One of the more interesting sidelights of Wednesday’s vote in the Los City Council seeking to prepare a draft for yet another ballot initiative on the vexed question of medical marijuana came early in the proceedings.
During the public comments period, a young man who identified himself as William West and announced that he has had full-blown AIDS for the past 10 years made a rambling, two-minute statement about how medical marijuana has helped his condition—and how he feels about the recent closure of pot clinics amid a federal crackdown on some of them.
“My caregivers are shut down and pushed aside,” the speaker said, imploring City Council President Herb Wesson to do something about the situation. (Along with Council member Paul Koretz, Wesson is pushing for an ordinance that will allow a tighter but more accommodating medical marijuana landscape in Los Angeles.)
“Please … find a medium.”
Regardless of what compromise the City Council is able to come up with, a glaring, largely unarticulated question still remains: Will federal authorities continue to prosecute owners of pot clinics even after the City Council passes new laws to regulate the local medical marijuana industry?
The question is an important one because, according to a recent article in The Atlantic monthly magazine, a single prosecution of a marijuana clinic costs taxpayers as much as $1 million.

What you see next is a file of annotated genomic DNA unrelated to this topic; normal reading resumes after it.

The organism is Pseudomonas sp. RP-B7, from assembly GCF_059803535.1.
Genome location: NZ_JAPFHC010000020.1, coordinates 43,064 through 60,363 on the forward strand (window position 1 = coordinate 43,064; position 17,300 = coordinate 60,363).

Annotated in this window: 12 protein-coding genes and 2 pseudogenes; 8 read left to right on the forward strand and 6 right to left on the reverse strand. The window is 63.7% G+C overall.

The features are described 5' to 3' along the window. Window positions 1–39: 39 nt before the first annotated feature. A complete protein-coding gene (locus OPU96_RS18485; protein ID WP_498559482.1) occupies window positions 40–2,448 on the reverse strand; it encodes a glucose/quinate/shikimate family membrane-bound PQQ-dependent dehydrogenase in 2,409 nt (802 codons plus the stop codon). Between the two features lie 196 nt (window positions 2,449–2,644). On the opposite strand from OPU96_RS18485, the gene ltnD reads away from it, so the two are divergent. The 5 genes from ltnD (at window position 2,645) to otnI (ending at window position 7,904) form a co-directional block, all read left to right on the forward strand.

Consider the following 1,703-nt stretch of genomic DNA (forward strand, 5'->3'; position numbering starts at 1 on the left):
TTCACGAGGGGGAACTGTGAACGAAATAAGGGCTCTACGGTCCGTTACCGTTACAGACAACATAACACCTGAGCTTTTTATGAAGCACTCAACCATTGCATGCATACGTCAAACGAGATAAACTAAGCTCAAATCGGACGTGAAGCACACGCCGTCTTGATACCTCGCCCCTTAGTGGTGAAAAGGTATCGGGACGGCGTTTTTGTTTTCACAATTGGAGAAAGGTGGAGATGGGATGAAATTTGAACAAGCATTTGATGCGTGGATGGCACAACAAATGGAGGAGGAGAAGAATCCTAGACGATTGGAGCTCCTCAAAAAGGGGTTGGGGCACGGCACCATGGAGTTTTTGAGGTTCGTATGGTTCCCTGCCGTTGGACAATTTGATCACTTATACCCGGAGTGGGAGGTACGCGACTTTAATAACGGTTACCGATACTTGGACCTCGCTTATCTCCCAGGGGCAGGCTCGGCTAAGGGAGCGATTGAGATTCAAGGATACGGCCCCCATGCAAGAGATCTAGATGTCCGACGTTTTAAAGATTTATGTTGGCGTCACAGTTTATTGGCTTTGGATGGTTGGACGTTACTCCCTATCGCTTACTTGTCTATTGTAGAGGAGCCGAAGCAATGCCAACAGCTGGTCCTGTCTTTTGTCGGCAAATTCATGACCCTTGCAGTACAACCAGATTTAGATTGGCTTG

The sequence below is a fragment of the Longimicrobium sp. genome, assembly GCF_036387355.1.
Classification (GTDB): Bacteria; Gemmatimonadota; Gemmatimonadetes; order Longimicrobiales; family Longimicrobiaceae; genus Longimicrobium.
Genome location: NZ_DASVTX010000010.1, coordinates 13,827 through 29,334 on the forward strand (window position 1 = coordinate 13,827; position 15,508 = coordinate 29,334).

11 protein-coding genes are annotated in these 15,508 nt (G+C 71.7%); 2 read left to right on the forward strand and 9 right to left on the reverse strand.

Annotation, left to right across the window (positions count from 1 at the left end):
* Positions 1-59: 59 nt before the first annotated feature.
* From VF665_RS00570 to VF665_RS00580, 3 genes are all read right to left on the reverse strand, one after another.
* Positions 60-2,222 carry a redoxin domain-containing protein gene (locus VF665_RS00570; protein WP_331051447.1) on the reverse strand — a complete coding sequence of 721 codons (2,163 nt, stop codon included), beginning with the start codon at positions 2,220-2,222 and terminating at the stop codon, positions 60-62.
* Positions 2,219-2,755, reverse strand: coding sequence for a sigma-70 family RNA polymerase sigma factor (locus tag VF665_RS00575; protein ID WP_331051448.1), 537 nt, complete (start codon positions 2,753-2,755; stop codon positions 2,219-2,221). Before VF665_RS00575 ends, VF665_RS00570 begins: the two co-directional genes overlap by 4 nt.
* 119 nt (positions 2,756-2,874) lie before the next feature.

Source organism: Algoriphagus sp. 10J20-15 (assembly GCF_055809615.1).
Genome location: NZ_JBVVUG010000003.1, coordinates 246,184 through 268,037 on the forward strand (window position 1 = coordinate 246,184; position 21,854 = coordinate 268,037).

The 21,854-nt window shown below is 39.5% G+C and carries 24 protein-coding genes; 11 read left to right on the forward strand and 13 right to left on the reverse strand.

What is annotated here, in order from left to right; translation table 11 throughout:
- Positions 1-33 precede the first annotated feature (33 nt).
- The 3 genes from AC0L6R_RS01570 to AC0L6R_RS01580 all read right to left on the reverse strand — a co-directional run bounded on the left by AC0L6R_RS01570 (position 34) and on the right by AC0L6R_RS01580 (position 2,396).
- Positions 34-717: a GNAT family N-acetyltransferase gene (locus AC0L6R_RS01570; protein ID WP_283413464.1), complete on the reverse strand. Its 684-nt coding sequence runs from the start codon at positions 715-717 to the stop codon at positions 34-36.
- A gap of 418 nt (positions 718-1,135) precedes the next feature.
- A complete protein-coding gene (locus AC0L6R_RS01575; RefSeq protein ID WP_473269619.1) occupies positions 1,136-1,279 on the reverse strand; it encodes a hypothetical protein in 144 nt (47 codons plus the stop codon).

Titled “The High Cost of Shutting Down One Medical Marijuana Operation,” the Jan. 14 article recounts the case of Matthew R. Davies, a 34-year-old entrepreneur who is being prosecuted for growing and selling medical marijuana in the recently bankrupt city of Stockton, CA.
A U.S. attorney appointed by President Obama in 2009 wants Davies, a father or two, “to agree to a plea that includes a mandatory minimum of five years in prison,” according to The Atlantic.
“Let’s set the legal questions aside and think through the costs of this course,” says the article, listing seven concerns, including $235,000 in incarceration costs and the likelihood that unsavory drug dealers, including violent cartels, would fill in the void left by prosecuted, tax-paying entrepreneurs such as Davies.
“Doesn't that seem awfully ‘expensive’ when the only real benefit is sending the message that you can't get away with openly flouting federal drug laws?” asks the magazine. “If that's the biggest benefit you can plausibly claim, isn't that a sign that the law should change?”
Eagle Rock novelist Mark Haskell Smith, who explored the underground world of botanists and farmers who grow pot in his recent nonfiction book, Heart of Dankness, thinks that the reportedly high cost of prosecuting people in the medical cannabis industry is a shame, not to mention a waste of resources.
What’s more, Eagle Rock’s contribution to the city’s tax base has been substantially impaired by the recent shuttering of its medical marijuana dispensaries, leaving a string of empty storefronts in the neighborhood.
“If it's accurate,” said Smith, referring to the reported $1-million cost of a single prosecution—and presuming that the owners of the 10 or so pot clinics in Eagle Rock that have shut down are being or likely to be prosecuted—“looks like [Eagle Rock Neighborhood Council Immediate Past President] Michael Larsen and [Council member] José Huizar cost Eagle Rock about $ 10 million.”
Both Larsen and Huizar have fought to shut down medical marijuana dispensaries in Eagle Rock, arguing that they are illegal businesses that also disrupt the neighborhood’s quality of life.